I can’t really think of the words to begin a review for Moonlight. That’s not some hyperbolic fevered attempt to get you to go see it, more of an admission of defeat on my part when it comes to describing such a film. Moonlight, the film that went into the Best Picture race with a somewhat infamous underdog quality (being an LGBTQ+ and black focused film will do that, especially in today’s political climate and in light of last year’s #Oscarssowhite fiasco) and left with the Oscar and a somehow even more infamous reputation (it was totally not Warren Beatty’s fault by the way).
It’s hard to talk about the film and remove it from the wider political context that it was released in to, but I personally feel that both sides of the film (the film itself and the context) should be analysed as being part of the whole text anyway. Luckily all aspects of the film work and I’m pleased to report that Moonlight serves as both an excellent edition to the modern canon that serves to bolster the arguments that Hollywood needs more people of colour being represented on screen and behind the camera AND it’s a beautiful and haunting film that stands firmly on its own even in a vacuum of any and all discussion.
Director Barry Jenkins never lets up in his almost voyeuristic stalking of young man Chiron, his birth name but not his only name, throughout his life, capturing three distinct developments of it almost as if it were a play. Despite having a more arthouse-style approach to narrative, ebbing and flowing and acting almost as an experience rather than a conventional plot, this three act structure brings important anchorage to a style of filmmaking that could very easily float off course and into indulgence or even worse, boredom.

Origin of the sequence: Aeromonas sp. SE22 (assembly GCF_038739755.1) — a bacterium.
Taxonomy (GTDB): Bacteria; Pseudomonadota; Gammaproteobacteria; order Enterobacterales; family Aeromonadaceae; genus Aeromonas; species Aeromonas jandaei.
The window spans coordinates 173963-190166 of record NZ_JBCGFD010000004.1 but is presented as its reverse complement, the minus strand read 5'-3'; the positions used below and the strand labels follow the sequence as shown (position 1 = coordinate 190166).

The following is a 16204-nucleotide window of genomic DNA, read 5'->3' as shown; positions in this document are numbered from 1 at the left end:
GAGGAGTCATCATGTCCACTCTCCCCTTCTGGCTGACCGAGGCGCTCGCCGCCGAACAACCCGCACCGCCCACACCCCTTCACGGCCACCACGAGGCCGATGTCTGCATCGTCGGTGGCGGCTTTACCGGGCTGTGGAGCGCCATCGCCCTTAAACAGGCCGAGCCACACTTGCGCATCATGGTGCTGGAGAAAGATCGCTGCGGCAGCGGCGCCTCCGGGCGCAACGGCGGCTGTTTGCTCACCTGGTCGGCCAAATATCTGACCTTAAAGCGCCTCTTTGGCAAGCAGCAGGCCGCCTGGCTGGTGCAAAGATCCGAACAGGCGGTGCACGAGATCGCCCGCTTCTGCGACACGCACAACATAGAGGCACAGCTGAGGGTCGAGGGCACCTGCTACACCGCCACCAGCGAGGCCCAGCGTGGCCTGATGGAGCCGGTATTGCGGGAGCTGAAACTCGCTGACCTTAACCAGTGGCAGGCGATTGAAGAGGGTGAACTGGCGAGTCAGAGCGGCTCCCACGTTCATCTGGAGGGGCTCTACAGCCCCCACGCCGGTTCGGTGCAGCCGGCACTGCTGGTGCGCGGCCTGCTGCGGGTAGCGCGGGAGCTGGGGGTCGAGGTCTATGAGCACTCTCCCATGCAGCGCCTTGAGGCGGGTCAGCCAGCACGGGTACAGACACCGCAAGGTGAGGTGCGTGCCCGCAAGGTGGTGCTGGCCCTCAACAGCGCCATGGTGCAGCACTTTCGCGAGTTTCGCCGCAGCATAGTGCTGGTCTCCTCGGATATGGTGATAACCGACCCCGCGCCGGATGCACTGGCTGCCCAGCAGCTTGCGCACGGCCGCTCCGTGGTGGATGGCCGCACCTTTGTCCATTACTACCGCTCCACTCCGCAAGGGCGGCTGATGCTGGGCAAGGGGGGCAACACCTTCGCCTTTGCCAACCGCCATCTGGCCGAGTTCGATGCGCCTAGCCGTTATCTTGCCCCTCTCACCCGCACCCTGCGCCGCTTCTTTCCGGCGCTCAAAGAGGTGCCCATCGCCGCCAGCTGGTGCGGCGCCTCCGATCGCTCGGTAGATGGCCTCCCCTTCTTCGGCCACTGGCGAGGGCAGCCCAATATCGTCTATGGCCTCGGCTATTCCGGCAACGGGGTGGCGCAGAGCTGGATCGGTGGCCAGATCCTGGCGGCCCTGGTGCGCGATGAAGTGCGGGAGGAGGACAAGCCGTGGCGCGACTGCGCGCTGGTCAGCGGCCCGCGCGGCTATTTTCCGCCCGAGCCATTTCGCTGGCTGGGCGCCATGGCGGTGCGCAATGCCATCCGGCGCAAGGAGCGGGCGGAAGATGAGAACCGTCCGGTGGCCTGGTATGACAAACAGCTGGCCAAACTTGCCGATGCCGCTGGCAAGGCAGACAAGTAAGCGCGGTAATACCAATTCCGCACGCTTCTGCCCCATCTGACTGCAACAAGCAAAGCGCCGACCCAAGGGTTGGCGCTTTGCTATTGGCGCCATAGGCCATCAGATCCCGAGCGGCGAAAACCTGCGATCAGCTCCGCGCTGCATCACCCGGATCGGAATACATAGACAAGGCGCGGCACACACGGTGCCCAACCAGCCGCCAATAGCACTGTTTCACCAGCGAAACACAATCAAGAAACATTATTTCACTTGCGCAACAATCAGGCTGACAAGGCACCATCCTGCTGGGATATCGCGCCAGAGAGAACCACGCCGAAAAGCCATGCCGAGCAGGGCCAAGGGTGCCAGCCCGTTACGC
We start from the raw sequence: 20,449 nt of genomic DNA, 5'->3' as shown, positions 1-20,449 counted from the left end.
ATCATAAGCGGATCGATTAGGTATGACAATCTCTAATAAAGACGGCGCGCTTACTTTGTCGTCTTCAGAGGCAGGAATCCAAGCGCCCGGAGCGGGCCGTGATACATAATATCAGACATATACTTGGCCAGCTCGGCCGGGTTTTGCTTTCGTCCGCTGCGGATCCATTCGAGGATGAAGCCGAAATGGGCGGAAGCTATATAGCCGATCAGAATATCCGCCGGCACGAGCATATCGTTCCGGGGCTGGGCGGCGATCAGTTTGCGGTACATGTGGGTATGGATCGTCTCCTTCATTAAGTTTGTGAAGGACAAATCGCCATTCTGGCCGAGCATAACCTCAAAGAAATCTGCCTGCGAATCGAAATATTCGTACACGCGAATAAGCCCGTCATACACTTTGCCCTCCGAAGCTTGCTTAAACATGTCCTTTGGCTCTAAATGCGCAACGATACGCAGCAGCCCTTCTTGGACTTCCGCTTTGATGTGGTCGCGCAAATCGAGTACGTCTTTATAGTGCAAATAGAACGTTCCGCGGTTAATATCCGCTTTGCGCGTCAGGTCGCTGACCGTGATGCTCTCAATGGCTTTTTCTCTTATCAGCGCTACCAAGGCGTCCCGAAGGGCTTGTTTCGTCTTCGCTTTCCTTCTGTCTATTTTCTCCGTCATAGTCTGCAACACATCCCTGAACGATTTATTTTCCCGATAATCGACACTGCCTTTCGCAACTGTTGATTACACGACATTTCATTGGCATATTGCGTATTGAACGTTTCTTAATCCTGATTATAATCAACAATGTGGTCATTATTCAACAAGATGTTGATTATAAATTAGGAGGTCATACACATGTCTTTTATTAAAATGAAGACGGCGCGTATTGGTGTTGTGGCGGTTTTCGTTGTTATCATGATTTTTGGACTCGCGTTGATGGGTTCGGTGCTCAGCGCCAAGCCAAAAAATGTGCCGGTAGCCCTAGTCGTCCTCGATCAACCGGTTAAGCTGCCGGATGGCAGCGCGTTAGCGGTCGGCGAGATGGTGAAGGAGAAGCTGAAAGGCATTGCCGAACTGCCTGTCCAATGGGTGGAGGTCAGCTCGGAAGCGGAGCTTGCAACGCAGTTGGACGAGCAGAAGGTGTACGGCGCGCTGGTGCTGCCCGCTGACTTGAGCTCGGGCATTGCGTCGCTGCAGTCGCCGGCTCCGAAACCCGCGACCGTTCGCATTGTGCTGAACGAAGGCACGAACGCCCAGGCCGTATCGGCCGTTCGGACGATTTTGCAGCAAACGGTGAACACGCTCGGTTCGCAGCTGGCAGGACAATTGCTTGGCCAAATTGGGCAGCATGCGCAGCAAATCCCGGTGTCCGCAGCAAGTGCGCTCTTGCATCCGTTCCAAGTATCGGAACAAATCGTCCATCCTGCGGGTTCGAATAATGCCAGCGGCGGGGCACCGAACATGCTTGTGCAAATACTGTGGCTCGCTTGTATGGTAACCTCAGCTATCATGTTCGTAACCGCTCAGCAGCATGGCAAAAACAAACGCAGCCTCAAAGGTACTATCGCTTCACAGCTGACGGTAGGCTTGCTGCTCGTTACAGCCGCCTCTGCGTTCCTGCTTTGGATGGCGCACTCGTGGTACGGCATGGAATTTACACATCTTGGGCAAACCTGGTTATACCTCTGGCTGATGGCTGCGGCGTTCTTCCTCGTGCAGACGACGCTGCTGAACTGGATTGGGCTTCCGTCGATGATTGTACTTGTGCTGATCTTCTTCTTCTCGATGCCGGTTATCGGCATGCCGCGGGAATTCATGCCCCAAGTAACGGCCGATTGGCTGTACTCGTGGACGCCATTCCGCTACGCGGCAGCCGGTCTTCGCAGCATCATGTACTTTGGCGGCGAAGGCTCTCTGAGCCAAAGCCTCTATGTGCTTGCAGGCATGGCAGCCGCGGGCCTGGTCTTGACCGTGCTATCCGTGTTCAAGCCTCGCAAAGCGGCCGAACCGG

To give an example of both those two elements marrying together perfectly, the first scene doesn’t even introduce us to our protagonist at all, instead opening with drug dealer Juan (played to Oscar-winning caliber by Mahershala Ali) going about his day. Whilst not immediately getting into the film’s direct subject matter, instead we’re introduced to the world of Liberty City, Miami, in the impoverished suburbs that are the setting for the majority of the film. Going by the story that Moonlight drew Barry Jenkins in by reminding him much of his own cultural background, it’s not surprising that this establishing sequence is the first thing we see in the film.
Much of our protagonist Chiron’s life is influenced by outside parties and circumstance, so its fitting that this is what see first. The camera follows Juan out of his fancy sports car and follows him over to the corner, where one his guys pushes drugs. The sequence features a constantly moving camera that revolves around the whole scene yet never makes you feel ill or disoriented. Yet it does leave you somewhat breathless, almost claustrophobic in how intimately close you get with those two characters.
And that’s one of the main aspects of this film that sets it aside from the others of this Oscar pack. This film exudes tenderness and intimacy in a way that evokes Jenkins’ self-admitted influences of Wong Kar-wai and Lynne Ramsay. While being similar in its arthouse proclivities to Jackie, it feels far warmer, less staccato and genuinely more human. The mixture of image and music in Moonlight is almost always directed towards the idea of closeness among people. The camera lingers on bodies, delighting in on-screen physical contact between two humans.
Moonlight has many political messages, but there’s one that’s far more abstract, and that’s the importance of bonding between humans, the importance of love and warmth and the importance of making amends to spoiled relationships and presupposed prejudices and bigotry.